Um homem chamado Antoine, que usava o pseudônimo William, fugiu em 29 de janeiro de 1851. Antoine foi descrito como um "padeiro jornaleiro", cerca de 40 anos, 5 pés 7 ou 8 polegadas de altura, "com pele amarelada, constituição forte, cabeça grande, nariz grande, lábios grossos, pés grandes e chatos. ” O anúncio fazia alusão à dor da vida de Antoine em cativeiro. Ele tinha "uma grande cicatriz queimada no peito, um pedaço de uma orelha arrancado". Ele falava inglês e francês. Dizia-se que Antoine tinha uma esposa em Nova Orleans ou Lafayette. O anúncio prometia uma recompensa de US $ 35 para “qualquer um que trouxer de volta um escravo para seu mestre”.


Jackson vs. Calhoun - Parte 1

É raro na história política americana que presidentes e vice-presidentes não se dêem bem ou não gostem, mas aconteceu. John Adams e Thomas Jefferson, Dwight Eisenhower e Richard Nixon e John Kennedy e Lyndon Johnson são três pares que vêm imediatamente à mente. No entanto, a relação mais contenciosa entre um presidente-executivo e seu substituto pode ser a dupla do presidente Andrew Jackson e do vice-presidente John C. Calhoun.

Jackson era um self-made man do sertão do Tennessee e um herói militar. Em 1828, foi eleito presidente com base em uma plataforma de reforma política e financeira e de proteção dos direitos dos estados. Calhoun veio da aristocracia da Carolina do Sul e faria qualquer coisa para proteger e defender seu estado natal.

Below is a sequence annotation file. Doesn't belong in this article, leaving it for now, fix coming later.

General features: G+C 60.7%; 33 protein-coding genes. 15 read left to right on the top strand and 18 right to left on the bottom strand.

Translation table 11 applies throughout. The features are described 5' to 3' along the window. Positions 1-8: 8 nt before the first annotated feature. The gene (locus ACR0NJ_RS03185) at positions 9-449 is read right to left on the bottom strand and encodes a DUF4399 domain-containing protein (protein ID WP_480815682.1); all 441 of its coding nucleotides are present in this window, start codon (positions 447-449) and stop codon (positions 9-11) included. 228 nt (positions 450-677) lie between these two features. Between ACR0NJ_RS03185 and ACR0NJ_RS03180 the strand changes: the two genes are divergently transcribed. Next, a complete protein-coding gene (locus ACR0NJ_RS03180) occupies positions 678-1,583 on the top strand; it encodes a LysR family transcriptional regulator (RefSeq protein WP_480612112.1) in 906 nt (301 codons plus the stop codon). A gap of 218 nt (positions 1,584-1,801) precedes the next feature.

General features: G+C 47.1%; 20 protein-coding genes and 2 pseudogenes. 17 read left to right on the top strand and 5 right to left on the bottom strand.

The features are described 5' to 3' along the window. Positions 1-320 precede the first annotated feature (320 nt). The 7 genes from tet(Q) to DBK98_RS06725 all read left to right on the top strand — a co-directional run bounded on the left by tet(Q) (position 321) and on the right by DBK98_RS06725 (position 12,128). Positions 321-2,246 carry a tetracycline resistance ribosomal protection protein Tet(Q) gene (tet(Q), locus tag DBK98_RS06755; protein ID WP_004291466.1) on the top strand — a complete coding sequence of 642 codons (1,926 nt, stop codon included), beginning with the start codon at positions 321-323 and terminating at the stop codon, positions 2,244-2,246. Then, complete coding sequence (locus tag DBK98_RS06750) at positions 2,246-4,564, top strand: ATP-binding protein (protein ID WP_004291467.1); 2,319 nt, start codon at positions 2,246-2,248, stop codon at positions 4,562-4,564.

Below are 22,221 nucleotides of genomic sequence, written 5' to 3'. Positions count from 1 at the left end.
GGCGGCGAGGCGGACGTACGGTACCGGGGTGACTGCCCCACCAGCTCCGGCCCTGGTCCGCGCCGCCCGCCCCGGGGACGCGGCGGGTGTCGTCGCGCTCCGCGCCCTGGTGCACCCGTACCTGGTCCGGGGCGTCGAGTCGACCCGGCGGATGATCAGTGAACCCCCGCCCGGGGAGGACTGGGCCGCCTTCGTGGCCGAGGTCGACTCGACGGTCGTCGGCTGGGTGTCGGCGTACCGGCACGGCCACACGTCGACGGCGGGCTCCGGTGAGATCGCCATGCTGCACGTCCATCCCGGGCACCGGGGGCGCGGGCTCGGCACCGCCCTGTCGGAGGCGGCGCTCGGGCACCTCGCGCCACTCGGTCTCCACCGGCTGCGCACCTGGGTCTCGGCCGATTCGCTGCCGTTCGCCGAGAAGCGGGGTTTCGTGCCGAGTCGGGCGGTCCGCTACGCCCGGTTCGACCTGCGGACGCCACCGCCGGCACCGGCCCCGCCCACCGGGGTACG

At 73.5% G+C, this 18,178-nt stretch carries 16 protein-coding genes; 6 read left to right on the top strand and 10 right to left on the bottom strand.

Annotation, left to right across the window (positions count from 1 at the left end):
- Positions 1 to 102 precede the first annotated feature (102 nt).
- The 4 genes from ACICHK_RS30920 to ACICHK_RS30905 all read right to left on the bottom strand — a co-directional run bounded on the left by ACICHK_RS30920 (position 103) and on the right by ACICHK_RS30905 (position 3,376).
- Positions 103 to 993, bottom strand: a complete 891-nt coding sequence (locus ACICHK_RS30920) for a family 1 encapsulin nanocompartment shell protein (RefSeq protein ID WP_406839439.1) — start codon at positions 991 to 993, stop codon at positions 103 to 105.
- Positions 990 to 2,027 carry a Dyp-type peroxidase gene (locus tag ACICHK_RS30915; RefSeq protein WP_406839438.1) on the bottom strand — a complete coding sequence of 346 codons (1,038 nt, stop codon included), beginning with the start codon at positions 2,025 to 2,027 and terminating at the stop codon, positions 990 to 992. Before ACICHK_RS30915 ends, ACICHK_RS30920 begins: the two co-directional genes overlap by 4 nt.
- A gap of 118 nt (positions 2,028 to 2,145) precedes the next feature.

O relacionamento entre Jackson e Calhoun começou mal quando, logo após a posse em 1829, a esposa de Calhoun, Flordie, se recusou a entreter ou reconhecer Peggy Eaton, esposa de John Eaton. Eaton era um senador do Tennessee e um bom amigo de Jackson, a quem Jackson nomeou Secretário da Guerra. O primeiro marido de Peggy Eaton, um marinheiro chamado Timberlake, morreu durante um cruzeiro no Mediterrâneo - uma missão que Eaton, como Secretário da Guerra, havia arranjado. Não está claro se Timberlake morreu de causas naturais ou se cometeu suicídio ao saber do caso entre Eaton e Peggy, mas o fato de ter sido designado para o cruzeiro pelo Secretário de Guerra para tirá-lo do caminho era escandaloso. Para piorar as coisas, John e Peggy viveram juntos enquanto Timberlake estava no mar e se casaram pouco tempo após a morte do marinheiro.